So it should be a catch, right? After all, it’s from a high-and-mighty design software company. 

Well, let’s find out together. 

A graph that shows the pros and cons of using Adobe XD for design.

Adobe XD pros

Adobe XD offers: 

  • Introductory tutorials for new users who wanna use the tool for design. 
  • Component library, allowing users to share assets across files.
  • Clean interface when working.
  • Similar feel to other Adobe products, which is good for existing Adobe users.
  • Support for files from other tools like Sketch, Adobe Illustrator, and Photoshop.
  • Vector editing when designing.
  • Integration with third-party apps aside from the Adobe Creative Cloud.
  • Mobile version so you can continue working on the go. 

Adobe XD cons

While XD has some good things going, it does have some limitations. 

  • There’s no option to create complex or dynamic shapes. 
  • XD doesn’t support real-time collaboration
  • Considering it’s a desktop, you’ll have to update the software regularly.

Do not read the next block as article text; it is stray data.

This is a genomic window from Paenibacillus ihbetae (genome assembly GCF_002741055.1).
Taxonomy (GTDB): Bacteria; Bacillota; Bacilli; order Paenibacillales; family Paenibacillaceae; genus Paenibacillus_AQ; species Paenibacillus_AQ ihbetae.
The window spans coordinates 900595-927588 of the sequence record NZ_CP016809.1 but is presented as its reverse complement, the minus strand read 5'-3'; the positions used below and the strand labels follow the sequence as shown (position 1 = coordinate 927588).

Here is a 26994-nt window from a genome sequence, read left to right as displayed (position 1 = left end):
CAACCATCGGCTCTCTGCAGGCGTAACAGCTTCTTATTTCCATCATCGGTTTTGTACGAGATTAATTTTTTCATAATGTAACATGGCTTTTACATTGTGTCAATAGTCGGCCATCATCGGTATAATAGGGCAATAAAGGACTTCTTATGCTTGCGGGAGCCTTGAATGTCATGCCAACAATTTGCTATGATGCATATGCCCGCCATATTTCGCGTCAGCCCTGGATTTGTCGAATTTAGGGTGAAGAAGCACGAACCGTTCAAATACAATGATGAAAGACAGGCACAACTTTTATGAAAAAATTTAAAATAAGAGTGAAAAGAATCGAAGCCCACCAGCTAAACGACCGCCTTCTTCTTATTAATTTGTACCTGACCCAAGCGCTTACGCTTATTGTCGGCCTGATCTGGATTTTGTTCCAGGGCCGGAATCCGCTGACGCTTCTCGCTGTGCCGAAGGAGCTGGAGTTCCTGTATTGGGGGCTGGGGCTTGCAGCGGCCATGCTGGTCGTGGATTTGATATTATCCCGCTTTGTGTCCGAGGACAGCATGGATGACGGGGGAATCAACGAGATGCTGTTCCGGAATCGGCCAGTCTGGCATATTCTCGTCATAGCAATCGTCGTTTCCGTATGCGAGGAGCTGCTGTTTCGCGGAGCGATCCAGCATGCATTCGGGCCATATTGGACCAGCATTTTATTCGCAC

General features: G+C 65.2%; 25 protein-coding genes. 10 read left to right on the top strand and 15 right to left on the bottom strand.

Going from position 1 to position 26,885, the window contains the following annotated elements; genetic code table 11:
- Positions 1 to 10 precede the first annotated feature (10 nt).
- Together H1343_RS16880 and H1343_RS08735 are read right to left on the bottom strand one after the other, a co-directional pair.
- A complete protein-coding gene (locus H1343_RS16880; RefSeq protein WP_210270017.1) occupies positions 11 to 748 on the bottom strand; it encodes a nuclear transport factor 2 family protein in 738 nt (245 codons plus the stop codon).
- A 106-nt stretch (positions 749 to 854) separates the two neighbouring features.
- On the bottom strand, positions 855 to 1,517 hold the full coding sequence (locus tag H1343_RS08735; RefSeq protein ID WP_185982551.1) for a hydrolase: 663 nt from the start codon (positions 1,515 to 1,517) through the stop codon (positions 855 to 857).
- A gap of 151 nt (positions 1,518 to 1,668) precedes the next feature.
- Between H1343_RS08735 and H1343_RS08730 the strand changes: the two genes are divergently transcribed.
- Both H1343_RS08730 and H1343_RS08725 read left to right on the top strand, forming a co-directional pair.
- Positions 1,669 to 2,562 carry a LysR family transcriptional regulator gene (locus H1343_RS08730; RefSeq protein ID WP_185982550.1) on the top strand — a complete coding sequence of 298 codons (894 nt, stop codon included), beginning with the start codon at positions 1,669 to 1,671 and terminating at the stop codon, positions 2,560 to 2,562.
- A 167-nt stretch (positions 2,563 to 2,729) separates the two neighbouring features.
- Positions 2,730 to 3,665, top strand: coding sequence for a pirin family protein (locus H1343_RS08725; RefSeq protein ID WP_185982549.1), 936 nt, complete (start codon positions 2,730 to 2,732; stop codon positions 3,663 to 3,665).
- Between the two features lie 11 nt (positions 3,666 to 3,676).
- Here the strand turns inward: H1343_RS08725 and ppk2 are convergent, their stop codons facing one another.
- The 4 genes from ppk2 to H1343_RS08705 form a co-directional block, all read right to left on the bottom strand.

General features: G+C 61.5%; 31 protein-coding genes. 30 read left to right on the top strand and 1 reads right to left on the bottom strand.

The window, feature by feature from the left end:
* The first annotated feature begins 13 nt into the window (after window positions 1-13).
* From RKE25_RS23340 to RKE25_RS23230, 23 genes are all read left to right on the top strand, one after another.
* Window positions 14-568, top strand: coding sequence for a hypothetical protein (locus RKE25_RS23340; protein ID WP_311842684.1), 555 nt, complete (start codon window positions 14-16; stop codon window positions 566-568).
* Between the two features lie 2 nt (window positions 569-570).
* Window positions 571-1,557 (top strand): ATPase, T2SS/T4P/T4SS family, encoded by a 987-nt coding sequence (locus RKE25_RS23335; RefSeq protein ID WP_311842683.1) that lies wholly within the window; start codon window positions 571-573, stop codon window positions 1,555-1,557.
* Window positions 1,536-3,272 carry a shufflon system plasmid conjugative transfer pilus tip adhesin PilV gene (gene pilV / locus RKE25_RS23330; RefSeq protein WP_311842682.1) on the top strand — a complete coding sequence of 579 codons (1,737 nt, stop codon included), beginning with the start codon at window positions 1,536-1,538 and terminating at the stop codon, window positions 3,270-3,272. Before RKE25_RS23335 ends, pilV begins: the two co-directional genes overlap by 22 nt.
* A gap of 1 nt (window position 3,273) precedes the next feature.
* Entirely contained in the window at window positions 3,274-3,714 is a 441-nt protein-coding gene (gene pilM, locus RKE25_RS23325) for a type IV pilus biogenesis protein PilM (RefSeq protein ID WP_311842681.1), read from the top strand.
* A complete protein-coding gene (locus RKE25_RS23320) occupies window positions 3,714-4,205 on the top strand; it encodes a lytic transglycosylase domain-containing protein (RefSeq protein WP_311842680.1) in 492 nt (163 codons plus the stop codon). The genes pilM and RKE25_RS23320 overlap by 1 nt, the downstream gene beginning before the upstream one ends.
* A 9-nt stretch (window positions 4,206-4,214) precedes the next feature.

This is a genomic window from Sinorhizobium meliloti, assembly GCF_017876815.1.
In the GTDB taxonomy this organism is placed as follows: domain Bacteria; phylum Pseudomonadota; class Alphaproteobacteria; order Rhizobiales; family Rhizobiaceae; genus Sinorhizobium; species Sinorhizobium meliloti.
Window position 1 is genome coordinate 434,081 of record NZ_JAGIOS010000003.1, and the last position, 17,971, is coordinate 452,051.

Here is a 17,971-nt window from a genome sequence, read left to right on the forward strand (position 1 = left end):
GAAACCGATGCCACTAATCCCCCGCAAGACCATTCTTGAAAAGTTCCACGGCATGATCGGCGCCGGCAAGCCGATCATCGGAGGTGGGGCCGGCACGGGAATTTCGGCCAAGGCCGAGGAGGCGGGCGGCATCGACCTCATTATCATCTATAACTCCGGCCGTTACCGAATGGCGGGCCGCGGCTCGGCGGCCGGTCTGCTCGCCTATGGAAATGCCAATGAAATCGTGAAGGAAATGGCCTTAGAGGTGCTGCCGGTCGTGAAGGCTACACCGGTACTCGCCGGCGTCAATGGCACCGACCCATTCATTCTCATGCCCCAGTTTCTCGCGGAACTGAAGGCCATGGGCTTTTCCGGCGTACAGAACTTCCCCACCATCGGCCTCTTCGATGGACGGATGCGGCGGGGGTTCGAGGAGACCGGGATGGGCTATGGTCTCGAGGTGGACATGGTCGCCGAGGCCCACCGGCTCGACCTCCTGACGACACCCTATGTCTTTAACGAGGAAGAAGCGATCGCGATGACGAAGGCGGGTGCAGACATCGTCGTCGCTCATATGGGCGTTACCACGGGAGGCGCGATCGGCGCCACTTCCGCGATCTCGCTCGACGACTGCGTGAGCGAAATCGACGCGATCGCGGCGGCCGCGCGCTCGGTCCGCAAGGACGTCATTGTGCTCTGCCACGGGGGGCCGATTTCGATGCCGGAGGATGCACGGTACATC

• Exporting CSS code for developers is a li’l difficult without plugins. 
  • Previewing live prototypes without a MacBook may be challenging.

Let’s take things up a notch by comparing these two design tools.

Comparison Point #1: Features

In the Figma vs Adobe XD face-off, features play a critical role. Both tools share lots of similarities, from prototyping and UI/UX design to wireframing, mockups, and developer handoff.

That’s all well and good. But what sets them apart? Let’s dive into their unique features.

Figma features

Here are some of the key features you get with this browser-based tool:

  • Figma mirror: So you can do a self-check on projects, interact with the design, and see how it works in real time.   
  • Internet-supported platform: As a web app, you get to work anywhere there’s internet.
  • Real-time collaboration: A web-based workspace where your team can co-edit design files. 
  • Branches: Sort of a testing ground for exploring new ideas without altering your main design. 
  • Advanced vector creation: You can use the pen tool to create complex shapes and elements in any direction.
  • Design inspection: A dev mode for inspecting designs so you can get details such as styles, specs, and measurements. 

Adobe XD features

So, what special abilities does Adobe’s brainchild have to offer? 

  • App-based tool: You can use it on Windows, Mac, and even Linux— online or offline. 
  • Repeat grid: To automate the process of creating repeated content. 
  • Adobe ecosystem: For access to the apps on Adobe’s Creative Cloud.
  • File compatibility: Supports a broader array of file formats including PSD, AI, Sketch, SVG, TIFF, BMP, Lottie JSON, PNG, TXT, JPG, and more.